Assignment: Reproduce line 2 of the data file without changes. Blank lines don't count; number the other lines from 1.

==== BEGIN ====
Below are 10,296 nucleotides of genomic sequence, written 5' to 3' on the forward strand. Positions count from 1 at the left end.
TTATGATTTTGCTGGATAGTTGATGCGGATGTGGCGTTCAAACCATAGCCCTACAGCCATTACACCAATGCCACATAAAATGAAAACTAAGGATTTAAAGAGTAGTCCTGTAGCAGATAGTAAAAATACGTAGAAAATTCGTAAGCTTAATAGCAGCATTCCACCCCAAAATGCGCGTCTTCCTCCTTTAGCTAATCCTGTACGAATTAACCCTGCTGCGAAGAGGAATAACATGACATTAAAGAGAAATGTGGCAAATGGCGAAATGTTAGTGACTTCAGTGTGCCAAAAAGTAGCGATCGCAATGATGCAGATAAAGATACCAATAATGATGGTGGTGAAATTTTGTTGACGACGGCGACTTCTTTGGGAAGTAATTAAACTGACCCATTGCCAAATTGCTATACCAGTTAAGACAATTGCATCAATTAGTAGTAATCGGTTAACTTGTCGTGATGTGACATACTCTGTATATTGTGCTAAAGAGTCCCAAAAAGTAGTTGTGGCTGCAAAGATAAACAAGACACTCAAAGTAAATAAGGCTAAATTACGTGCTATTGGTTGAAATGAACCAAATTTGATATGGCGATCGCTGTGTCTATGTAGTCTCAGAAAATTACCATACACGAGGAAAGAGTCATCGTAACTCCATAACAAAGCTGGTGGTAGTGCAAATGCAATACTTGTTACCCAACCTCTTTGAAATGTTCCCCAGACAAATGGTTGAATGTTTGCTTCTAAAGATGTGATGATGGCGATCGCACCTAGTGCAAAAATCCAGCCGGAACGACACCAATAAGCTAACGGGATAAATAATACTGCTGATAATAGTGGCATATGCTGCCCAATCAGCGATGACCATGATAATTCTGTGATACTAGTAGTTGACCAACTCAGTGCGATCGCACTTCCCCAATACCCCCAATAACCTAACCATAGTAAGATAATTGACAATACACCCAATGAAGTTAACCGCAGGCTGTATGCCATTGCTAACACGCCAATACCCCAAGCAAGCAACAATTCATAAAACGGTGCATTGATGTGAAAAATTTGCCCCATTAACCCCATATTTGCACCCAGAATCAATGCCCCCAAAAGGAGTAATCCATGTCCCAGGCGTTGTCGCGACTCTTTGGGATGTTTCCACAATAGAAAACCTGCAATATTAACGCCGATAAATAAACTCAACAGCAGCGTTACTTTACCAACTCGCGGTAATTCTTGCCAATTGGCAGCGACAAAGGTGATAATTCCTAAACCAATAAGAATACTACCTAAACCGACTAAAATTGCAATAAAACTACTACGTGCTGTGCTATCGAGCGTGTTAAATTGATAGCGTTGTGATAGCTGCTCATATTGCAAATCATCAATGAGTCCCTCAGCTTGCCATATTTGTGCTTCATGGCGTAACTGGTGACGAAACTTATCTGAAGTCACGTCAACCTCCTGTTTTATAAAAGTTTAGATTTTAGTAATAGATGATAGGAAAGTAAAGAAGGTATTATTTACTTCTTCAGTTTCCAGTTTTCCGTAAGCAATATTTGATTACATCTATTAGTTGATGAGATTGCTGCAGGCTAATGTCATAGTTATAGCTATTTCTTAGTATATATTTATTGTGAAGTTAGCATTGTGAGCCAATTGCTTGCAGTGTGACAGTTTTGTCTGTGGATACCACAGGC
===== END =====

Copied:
TTATGATTTTGCTGGATAGTTGATGCGGATGTGGCGTTCAAACCATAGCCCTACAGCCATTACACCAATGCCACATAAAATGAAAACTAAGGATTTAAAGAGTAGTCCTGTAGCAGATAGTAAAAATACGTAGAAAATTCGTAAGCTTAATAGCAGCATTCCACCCCAAAATGCGCGTCTTCCTCCTTTAGCTAATCCTGTACGAATTAACCCTGCTGCGAAGAGGAATAACATGACATTAAAGAGAAATGTGGCAAATGGCGAAATGTTAGTGACTTCAGTGTGCCAAAAAGTAGCGATCGCAATGATGCAGATAAAGATACCAATAATGATGGTGGTGAAATTTTGTTGACGACGGCGACTTCTTTGGGAAGTAATTAAACTGACCCATTGCCAAATTGCTATACCAGTTAAGACAATTGCATCAATTAGTAGTAATCGGTTAACTTGTCGTGATGTGACATACTCTGTATATTGTGCTAAAGAGTCCCAAAAAGTAGTTGTGGCTGCAAAGATAAACAAGACACTCAAAGTAAATAAGGCTAAATTACGTGCTATTGGTTGAAATGAACCAAATTTGATATGGCGATCGCTGTGTCTATGTAGTCTCAGAAAATTACCATACACGAGGAAAGAGTCATCGTAACTCCATAACAAAGCTGGTGGTAGTGCAAATGCAATACTTGTTACCCAACCTCTTTGAAATGTTCCCCAGACAAATGGTTGAATGTTTGCTTCTAAAGATGTGATGATGGCGATCGCACCTAGTGCAAAAATCCAGCCGGAACGACACCAATAAGCTAACGGGATAAATAATACTGCTGATAATAGTGGCATATGCTGCCCAATCAGCGATGACCATGATAATTCTGTGATACTAGTAGTTGACCAACTCAGTGCGATCGCACTTCCCCAATACCCCCAATAACCTAACCATAGTAAGATAATTGACAATACACCCAATGAAGTTAACCGCAGGCTGTATGCCATTGCTAACACGCCAATACCCCAAGCAAGCAACAATTCATAAAACGGTGCATTGATGTGAAAAATTTGCCCCATTAACCCCATATTTGCACCCAGAATCAATGCCCCCAAAAGGAGTAATCCATGTCCCAGGCGTTGTCGCGACTCTTTGGGATGTTTCCACAATAGAAAACCTGCAATATTAACGCCGATAAATAAACTCAACAGCAGCGTTACTTTACCAACTCGCGGTAATTCTTGCCAATTGGCAGCGACAAAGGTGATAATTCCTAAACCAATAAGAATACTACCTAAACCGACTAAAATTGCAATAAAACTACTACGTGCTGTGCTATCGAGCGTGTTAAATTGATAGCGTTGTGATAGCTGCTCATATTGCAAATCATCAATGAGTCCCTCAGCTTGCCATATTTGTGCTTCATGGCGTAACTGGTGACGAAACTTATCTGAAGTCACGTCAACCTCCTGTTTTATAAAAGTTTAGATTTTAGTAATAGATGATAGGAAAGTAAAGAAGGTATTATTTACTTCTTCAGTTTCCAGTTTTCCGTAAGCAATATTTGATTACATCTATTAGTTGATGAGATTGCTGCAGGCTAATGTCATAGTTATAGCTATTTCTTAGTATATATTTATTGTGAAGTTAGCATTGTGAGCCAATTGCTTGCAGTGTGACAGTTTTGTCTGTGGATACCACAGGC